With the protection of Google, Hassabis seems likelier to avoid Babbage’s fate. DeepMind has expanded to around 100 employees. Unlike many youthful start-ups, the average age of the group is in the mid-thirties. Typically, most of these workers have one or more PhDs. As a result, DeepMind’s London offices are, he says, “a little more sophisticated” than Google’s. There are no coders slumped on colourful beanbags, he says, just “serious sofas for serious thinking”.

In a reference to Nasa’s efforts to put men on the moon, Hassabis says he is trying to create an “Apollo programme” for AI, by creating an organisation stuffed with some of the greatest minds on earth. “In any normal start-up, just one of our senior researchers is someone you’d build a whole company around,” he says.

But how does Hassabis lead a group of people like this? “You can’t just say, ‘I’m the CEO, so you do this.’ You’ve got to lead by example and respect for your own work. It’s not why I did a PhD . . . but to lead a team like this, I need academic qualities . . . ” For once, he struggles to explain himself. You need credentials that are unimpeachable, I say? “Unimpeachable. That’s the right word.”

The soup arrives. I wonder aloud whether his mission is more personal than he lets on. How much of it is an effort to understand his own exceptional mind?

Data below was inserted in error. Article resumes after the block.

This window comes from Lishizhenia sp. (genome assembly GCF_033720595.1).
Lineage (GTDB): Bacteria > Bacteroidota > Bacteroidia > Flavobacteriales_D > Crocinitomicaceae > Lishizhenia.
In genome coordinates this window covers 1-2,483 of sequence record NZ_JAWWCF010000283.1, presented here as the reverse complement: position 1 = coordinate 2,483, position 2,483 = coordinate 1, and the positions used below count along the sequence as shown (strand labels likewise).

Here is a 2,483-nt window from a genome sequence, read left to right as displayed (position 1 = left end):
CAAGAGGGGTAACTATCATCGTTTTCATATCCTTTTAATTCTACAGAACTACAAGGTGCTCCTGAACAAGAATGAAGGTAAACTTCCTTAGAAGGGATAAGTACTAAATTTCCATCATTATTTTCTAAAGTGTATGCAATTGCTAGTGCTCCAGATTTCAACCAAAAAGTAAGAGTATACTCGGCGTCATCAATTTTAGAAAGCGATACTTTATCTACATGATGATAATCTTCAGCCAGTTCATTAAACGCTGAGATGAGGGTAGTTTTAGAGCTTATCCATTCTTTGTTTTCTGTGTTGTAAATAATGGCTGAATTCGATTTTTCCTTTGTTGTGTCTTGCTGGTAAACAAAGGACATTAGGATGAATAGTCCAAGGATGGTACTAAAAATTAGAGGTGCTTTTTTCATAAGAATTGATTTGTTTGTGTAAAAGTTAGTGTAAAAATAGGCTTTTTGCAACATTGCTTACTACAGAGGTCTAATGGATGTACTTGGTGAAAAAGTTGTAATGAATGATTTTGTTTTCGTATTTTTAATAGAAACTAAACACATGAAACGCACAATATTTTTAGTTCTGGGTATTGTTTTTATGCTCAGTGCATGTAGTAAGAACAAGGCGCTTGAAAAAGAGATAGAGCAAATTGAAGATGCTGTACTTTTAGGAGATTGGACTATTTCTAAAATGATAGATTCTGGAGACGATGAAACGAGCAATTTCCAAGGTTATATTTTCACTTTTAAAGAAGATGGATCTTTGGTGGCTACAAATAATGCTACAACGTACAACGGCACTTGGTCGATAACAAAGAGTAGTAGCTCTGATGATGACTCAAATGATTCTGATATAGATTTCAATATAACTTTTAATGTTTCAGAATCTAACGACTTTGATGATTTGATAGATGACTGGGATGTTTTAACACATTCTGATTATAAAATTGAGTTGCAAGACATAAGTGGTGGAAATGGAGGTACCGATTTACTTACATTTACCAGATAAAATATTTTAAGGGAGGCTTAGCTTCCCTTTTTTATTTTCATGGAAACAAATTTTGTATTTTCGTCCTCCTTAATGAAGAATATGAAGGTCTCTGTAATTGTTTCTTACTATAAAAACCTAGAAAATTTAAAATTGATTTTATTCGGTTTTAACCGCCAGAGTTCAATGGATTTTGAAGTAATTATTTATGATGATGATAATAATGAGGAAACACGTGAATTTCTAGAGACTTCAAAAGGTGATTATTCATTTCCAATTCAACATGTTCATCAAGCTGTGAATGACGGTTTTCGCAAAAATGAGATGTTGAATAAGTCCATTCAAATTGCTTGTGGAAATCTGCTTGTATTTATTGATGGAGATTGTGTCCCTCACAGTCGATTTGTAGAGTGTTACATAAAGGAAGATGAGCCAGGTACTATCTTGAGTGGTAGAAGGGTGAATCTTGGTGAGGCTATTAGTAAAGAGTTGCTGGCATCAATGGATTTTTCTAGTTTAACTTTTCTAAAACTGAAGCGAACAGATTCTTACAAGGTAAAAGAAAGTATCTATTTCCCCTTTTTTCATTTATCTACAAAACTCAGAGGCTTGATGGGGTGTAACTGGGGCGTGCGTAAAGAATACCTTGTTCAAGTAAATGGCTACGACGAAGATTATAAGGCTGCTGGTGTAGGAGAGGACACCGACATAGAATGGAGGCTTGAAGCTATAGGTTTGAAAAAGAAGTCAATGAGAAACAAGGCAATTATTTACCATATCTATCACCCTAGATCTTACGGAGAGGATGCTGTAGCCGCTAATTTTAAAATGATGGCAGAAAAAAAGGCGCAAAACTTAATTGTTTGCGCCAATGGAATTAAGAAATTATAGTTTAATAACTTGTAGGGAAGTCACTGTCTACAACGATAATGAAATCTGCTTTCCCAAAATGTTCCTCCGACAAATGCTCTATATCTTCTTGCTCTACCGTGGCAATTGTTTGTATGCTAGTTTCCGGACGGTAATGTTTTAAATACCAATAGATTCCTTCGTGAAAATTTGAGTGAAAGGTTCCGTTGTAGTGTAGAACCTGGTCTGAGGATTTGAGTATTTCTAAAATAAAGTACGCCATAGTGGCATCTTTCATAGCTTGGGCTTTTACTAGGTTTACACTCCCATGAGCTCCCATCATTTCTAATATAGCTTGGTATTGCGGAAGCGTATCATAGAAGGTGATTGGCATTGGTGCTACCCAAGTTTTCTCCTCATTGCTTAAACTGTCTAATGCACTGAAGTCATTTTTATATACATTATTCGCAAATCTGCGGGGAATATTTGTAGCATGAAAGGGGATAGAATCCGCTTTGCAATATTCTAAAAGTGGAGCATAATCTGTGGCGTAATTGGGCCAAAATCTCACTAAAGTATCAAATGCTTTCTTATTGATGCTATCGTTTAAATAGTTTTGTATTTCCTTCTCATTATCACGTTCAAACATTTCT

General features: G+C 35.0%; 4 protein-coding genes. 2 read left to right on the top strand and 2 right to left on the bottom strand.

He leans down to the bowl, so the steam drifts in front of his face, lifts the spoon to his lips and sips carefully. Then he says: “If you take a kid who is fairly thoughtful and introspective, then train them professionally from the age of four to 13, playing adults and grandmasters at chess, they can’t help but think hard about what their brain is doing when coming up with these moves.

“You’re thinking about how to improve that mechanism because you’re trying to get better at chess. Chess is an extremely deliberative process. You’re consciously planning out everything, which is why it’s such a fascinating game. It really encourages me with my type of thinking and brain, to think very hard about what intelligence is.”

But, he says, unlike that of other chess masters, his attention was soon drawn to things away from the board. Aged eight, he bought a Spectrum computer with his winnings from chess tournaments and started programming. “I realised that this machine was an extension of the mind, in the way that cars allow us to move faster, planes allow us to fly. Computers allow to enhance our minds in the same way.”

He is also intrigued by how humans interact. For that reason, he likes playing poker and, perhaps unsurprisingly, has won thousands of dollars in professional tournaments. “A lot of chess players can’t handle poker,” he says. “In chess, if you play the right moves, you win. But life is more like poker than chess, in that there are unforeseen and unknown things in life you can’t cater for. We’re trying to build something that can expect the unexpected gracefully. That’s much more like poker.”

Our next set of dishes arrives. The dim sum are piping hot, gorgeous balls of prawns, scallops and vegetables wrapped in rice flour. I attack them with my chopsticks, drowning them in soy sauce. Hassabis begins by picking up his pork ribs with his fingers and nibbling at the edges. Hakkasan is a Michelin-star restaurant but he complains that the process of eating is time wasted and would not mind if it involved no more than swallowing tubes of paste. “I like eating out as an experience,” he says, “But day-to-day eating? It would be good if there was something more efficient.” Out of politeness, I leave a couple of my dim sum untouched. Not as many, though, as Hassabis leaves behind.